May June, 2003

 

 

 

 

2003 Intermountain Logging Conference Review

This year the annual Intermountain Logging Conference was held in Spokane, Wash. The theme was “Keeping it Going” and ILC Vice-President Bob Lloyd of Lloyd Logging said that everyone could relate in one way or another to this theme: “Everyone in the industry is keeping resources open to management options, keeping timber lined up ahead to harvest, keeping equipment maintained and running, keeping personnel to operate the equipment, keeping logs flowing into the mills and keeping the products flowing out to the consumers. And finally keeping your business going by being profitable.”

Those who came not only played a part in keeping it going, but also saw impressive equipment displays and heard interesting discussions at the panels regarding subjects such as small stem harvesting and harvesting sensitive areas. The keynote speaker Rick Haines, Western Division Ad Director for the Northern Ag Network and popular radio personality in Idaho, says he was glad to be invited. “I get really excited about industry representatives who are actively engaged in the process of saving their businesses and I was not disappointed at the Intermountain Logging Conference.”

“The climate of logging has been dramatically altered by the 37-cent stamp,” says Rick. “That’s all it takes to file an appeal and elongate the bid process that accompanies the current rules and regulations. For the price of a stamp, millions of board feet of timber is left to rot or burn all in the name of so called environmentalism. What a waste given the fact that with modern, computerized equipment, forest health experts can selectively log areas without leaving hardly a footprint.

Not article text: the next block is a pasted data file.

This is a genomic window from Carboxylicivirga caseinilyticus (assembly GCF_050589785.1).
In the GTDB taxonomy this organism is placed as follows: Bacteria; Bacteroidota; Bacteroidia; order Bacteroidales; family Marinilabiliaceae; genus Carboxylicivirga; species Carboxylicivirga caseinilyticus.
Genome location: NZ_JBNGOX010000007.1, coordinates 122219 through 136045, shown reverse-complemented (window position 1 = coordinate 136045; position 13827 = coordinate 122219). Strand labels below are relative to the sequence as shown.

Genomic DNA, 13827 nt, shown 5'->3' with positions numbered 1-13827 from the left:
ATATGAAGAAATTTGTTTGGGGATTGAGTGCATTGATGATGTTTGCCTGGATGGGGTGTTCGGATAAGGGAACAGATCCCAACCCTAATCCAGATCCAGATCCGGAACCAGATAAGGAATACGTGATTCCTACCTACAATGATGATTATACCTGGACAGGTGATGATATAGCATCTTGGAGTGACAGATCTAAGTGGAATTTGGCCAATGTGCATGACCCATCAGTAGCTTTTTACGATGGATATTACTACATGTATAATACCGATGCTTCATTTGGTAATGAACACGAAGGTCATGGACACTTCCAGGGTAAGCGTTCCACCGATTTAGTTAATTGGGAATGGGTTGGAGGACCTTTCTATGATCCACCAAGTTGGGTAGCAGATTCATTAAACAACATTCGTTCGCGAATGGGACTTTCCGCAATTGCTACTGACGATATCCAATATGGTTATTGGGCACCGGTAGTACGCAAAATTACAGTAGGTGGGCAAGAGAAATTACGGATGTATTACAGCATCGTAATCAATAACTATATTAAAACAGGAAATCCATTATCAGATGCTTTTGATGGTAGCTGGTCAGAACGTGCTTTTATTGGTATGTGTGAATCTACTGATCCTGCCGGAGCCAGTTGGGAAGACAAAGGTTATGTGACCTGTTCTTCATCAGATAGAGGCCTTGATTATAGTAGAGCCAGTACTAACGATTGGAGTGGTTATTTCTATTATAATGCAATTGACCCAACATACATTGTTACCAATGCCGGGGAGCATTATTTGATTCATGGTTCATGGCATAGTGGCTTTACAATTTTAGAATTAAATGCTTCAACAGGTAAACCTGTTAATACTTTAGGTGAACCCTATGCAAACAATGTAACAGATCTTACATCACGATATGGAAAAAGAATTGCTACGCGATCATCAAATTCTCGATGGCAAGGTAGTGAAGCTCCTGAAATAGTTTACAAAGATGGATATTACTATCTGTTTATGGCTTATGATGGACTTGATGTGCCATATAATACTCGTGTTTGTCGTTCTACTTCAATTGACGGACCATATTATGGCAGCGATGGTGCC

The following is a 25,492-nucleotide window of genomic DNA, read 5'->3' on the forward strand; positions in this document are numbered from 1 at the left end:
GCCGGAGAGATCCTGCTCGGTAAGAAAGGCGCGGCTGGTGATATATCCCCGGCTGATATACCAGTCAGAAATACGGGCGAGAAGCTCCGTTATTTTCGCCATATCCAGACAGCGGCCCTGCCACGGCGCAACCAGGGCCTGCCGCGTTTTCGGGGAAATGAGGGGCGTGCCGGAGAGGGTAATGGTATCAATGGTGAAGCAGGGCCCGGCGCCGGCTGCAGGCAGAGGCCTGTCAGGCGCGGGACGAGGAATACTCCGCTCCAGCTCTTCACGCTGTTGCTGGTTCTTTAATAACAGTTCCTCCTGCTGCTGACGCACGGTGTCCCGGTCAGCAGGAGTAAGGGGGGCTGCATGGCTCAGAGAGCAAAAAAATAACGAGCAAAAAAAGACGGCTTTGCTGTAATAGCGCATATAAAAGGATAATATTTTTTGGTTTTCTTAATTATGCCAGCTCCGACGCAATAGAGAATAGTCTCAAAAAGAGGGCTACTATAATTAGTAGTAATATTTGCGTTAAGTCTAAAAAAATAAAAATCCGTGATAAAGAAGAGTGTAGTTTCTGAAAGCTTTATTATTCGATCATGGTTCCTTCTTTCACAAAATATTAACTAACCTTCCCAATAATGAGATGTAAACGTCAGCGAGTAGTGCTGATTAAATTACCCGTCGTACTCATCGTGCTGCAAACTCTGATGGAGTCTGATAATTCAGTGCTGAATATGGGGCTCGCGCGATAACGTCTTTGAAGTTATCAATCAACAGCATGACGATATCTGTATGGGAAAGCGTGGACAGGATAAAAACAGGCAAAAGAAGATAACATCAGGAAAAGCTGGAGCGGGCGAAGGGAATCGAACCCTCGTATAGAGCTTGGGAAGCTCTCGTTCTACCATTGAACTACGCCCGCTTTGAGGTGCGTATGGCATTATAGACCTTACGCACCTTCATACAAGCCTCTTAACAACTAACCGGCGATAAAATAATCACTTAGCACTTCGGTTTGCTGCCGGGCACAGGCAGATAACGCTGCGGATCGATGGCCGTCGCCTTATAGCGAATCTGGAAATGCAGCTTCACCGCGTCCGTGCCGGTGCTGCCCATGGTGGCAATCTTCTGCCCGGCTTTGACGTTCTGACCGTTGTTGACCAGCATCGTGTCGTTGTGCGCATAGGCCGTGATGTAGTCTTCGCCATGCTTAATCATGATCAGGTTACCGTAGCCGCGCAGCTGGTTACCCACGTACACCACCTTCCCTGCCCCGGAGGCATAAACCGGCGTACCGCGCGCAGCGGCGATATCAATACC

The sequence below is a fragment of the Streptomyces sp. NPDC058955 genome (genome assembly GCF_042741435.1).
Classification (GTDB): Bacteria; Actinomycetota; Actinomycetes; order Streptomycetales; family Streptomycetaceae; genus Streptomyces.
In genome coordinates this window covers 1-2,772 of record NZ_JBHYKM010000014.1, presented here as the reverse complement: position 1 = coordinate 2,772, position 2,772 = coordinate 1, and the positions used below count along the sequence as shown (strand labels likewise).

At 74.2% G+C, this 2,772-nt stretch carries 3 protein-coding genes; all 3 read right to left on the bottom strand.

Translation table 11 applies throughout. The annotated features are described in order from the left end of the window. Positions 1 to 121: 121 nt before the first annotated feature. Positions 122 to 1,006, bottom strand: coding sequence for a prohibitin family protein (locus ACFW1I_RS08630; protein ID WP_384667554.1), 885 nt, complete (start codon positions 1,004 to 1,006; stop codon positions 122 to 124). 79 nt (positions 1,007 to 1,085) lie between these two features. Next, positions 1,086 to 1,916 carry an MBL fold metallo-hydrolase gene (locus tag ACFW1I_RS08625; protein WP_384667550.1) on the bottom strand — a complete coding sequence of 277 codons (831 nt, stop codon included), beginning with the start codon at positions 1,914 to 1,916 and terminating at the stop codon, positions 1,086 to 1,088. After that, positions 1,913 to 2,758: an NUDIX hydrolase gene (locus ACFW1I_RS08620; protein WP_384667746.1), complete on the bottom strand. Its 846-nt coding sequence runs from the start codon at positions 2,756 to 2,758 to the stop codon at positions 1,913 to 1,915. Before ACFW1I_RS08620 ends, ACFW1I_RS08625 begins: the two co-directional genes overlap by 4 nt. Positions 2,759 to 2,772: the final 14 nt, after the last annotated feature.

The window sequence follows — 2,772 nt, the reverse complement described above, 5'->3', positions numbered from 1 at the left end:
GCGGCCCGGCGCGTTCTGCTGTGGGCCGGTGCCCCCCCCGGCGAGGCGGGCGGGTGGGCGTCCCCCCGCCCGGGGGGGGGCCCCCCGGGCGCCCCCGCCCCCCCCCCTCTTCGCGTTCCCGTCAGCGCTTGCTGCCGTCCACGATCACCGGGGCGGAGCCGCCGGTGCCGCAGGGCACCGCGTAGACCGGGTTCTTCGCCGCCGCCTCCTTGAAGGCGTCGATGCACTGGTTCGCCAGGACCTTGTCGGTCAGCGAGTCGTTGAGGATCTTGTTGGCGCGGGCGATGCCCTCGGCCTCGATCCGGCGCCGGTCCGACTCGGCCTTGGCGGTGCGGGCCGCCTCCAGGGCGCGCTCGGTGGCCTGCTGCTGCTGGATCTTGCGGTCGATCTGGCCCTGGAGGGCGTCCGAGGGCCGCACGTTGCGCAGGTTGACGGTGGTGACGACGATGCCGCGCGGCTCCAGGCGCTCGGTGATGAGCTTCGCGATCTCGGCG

Not only is there considerable time and expense put forth in the planning process there are professionals at every step to ensure complete compliance with the guidelines. “Most importantly is the evidence in place to substantiate the industry’s claims of leaving the forestlands in better condition after they’ve gone.

Catastrophic fires have decimated so many square miles over the last decade that the official tally falls short of the real loss. Environmental and economic losses escalate when these cataclysmic events occur. Pundits have stated over and over that the pristine beauty of the landscape will bring an influx of tourism yet it has not developed. Let’s be real here. There are only so many people who flock to nature and most often they are prepared in advance to rough it and go without shopping at the local stores, buying a new washer/ dryer or re-carpeting their S.U.V. on their way to the mountain!

There are really very few areas where the draw of communing with nature brings hordes of tourists and the Grand Canyon, Yellowstone, Yosemite, and Glacier Parks are geared for the influx.” “The exciting part of the discussion is that on-the-ground managers of forest health are fully prepared to meet the obstacles placed in their way. Today’s logging professionals know the pitfalls and deal with the insensitivity of environmental activism and governmental intervention simply by doing their job better and better. Whether they shift to private land, trade logging for trail maintenance, build outhouses and campgrounds for access, they are actively pursuing the business of their choice and that makes me very proud to know them!”

TW

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This page was last updated on Tuesday, September 28, 2004